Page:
Forrester principal analyst Paul Hamerman, in the report "The State Of ERP 2009: Market Forces Drive Specialization, Consolidation and Innovation" (subscription required), is confident the consolidation trend will continue for Oracle and its peers. Here's why: To boost recurring revenues (from new customers and maintenance fee streams); to eliminate the competition (see Oracle's hostile PeopleSoft acquisition); to establish a presence in new markets (to get into new industries, vertical plays, customer segments or geographies); to complement platforms and services (in which IBM would buy ERP applications); and to find "technology gems" (that is, "undercapitalized software firms with valuable intellectual property"), Hamerman writes.
Are there still enough enterprise software firms out there to acquire? While the number has dwindled since the turn of the millennium, there are still more than a dozen targets available.
Acquisitions aside, how will the cadre of ERP vendors approach the future? Like those robots in the Transformer movies, the MISOH cartel, and other traditional ERP entities will have to change their "shapes," and alter their strategies to stay with the times (and already have, to some degree). That means embracing -- rather than resisting -- on-demand and SaaS-based computing software-delivery models. And you can bet you'll be seeing fewer and fewer "cloud computing" rants from big ERP execs, like this one that Oracle's Ellison gave in fall 2009.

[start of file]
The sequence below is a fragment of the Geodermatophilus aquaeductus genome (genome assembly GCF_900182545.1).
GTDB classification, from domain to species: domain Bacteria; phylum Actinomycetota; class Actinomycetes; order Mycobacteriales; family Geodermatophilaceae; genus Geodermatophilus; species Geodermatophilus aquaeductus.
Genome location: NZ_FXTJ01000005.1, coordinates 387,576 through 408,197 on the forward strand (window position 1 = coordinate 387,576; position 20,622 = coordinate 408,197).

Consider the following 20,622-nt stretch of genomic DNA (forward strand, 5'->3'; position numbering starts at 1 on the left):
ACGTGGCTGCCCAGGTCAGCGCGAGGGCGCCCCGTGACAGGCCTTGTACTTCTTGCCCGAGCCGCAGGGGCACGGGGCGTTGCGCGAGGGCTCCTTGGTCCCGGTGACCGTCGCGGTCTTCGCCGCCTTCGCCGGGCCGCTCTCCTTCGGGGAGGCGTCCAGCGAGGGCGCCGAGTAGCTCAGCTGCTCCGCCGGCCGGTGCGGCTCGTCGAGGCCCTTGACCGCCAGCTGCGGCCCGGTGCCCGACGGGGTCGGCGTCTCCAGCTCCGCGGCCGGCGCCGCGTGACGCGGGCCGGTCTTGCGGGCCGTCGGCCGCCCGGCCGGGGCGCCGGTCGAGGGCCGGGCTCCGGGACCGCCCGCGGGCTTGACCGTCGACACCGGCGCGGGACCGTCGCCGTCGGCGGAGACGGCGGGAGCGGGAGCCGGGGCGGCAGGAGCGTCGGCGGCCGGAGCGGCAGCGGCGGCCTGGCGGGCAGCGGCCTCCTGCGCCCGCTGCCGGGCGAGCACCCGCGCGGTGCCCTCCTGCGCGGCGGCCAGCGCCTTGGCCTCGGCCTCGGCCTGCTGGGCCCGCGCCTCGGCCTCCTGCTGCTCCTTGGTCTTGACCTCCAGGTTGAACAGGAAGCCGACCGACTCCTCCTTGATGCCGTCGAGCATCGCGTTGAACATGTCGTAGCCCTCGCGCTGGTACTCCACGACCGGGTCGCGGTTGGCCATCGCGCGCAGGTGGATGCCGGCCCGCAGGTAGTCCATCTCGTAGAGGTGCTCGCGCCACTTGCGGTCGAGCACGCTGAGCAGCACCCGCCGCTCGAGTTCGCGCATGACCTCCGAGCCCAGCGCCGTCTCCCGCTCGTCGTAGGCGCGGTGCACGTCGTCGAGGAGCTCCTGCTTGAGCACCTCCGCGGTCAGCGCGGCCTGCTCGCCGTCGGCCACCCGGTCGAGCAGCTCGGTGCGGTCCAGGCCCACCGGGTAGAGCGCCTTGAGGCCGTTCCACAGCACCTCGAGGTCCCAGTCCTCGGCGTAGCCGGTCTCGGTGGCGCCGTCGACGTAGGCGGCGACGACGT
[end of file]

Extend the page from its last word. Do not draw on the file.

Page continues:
For example, in an odd 2008 interview with ZDNet, Lawson Software CEO Harry Debes proclaimed that the SaaS industry would "collapse" in two years. In the interview, Debes also noted that Lawson was a happy Salesforce.com user. In fall 2009, during an interview with CIO.com, Debes stands by his comments, saying that the feedback from Lawson's customers at the time, which was that they did not want a SaaS solution, "was compelling." That's changed. And today, Debes says, "I'm a very big fan of cloud computing," though his on-premise business still has a bright future, he contends.
Industry leaders SAP and Oracle are feeling the heat -- from NetSuite, Workday, Salesforce.com and other vendors offering solid alternatives. SAP's on-demand Business ByDesign mid-market offering has, for all its technological promise, been a bit of an enigma. SAP stumbled out of the gate, at least from a marketing perspective -- execs either overpromised and underdelivered or did a poor job of managing customers and partner outsized expectations: limiting the service to a relative few of its customers. That said, SAP has added new features and enhancements (integrating tools from its Business Objects acquisition, for instance). If all goes according to plan, 2010 will be the coming-out party for Business ByDesign.